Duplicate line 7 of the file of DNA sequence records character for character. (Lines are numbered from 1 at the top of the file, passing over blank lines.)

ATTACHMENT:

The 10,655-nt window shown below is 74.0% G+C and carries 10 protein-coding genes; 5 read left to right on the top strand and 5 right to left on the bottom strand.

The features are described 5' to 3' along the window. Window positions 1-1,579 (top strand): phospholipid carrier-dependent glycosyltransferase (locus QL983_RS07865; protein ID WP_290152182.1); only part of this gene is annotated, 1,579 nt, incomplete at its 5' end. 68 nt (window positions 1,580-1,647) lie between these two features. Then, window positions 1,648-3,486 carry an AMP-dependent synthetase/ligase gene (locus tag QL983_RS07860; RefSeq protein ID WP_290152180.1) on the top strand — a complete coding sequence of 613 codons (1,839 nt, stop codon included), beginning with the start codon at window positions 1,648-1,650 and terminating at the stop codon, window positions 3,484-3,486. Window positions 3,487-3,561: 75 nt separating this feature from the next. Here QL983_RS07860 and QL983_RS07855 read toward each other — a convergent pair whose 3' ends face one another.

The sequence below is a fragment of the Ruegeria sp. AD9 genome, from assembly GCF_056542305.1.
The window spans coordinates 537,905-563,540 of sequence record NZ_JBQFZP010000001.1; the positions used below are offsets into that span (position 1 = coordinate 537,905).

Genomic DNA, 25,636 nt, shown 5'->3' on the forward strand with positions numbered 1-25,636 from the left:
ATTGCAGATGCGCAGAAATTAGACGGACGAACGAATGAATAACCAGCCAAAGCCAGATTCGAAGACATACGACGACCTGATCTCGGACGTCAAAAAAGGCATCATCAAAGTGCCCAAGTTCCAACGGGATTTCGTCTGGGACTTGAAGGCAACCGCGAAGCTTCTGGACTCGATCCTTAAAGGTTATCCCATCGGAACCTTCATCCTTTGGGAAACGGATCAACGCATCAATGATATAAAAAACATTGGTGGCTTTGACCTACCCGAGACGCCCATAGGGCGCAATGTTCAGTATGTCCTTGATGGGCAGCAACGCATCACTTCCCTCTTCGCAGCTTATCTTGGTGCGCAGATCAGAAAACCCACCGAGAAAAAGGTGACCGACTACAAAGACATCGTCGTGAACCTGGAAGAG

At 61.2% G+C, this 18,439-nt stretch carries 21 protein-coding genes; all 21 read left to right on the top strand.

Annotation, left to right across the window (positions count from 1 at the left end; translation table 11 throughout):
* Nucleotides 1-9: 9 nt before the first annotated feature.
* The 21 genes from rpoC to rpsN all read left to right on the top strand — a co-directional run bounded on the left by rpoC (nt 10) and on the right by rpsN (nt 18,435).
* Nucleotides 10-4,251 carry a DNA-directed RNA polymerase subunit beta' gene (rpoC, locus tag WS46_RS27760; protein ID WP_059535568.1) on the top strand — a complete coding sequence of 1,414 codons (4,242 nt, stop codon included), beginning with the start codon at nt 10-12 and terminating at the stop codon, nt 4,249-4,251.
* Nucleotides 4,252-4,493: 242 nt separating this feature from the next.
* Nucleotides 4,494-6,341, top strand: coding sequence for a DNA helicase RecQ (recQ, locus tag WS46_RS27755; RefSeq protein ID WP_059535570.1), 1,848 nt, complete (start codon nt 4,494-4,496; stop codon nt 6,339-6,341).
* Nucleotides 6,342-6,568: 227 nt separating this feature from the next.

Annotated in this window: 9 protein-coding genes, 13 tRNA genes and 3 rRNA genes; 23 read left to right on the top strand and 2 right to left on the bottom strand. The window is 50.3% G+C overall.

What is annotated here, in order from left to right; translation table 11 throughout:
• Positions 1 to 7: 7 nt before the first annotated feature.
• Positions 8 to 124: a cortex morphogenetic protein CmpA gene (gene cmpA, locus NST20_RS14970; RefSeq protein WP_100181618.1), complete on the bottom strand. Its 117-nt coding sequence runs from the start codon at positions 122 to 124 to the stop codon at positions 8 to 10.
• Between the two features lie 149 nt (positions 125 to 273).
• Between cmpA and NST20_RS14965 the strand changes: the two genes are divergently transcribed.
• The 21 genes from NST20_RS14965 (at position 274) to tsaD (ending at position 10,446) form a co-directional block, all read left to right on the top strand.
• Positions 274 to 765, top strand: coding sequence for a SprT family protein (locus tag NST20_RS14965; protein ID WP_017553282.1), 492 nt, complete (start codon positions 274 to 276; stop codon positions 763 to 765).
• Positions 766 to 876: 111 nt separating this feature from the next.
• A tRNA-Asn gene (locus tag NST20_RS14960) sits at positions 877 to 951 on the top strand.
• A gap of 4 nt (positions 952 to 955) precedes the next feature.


At 61.2% G+C, this 18,439-nt stretch carries 21 protein-coding genes; all 21 read left to right on the top strand.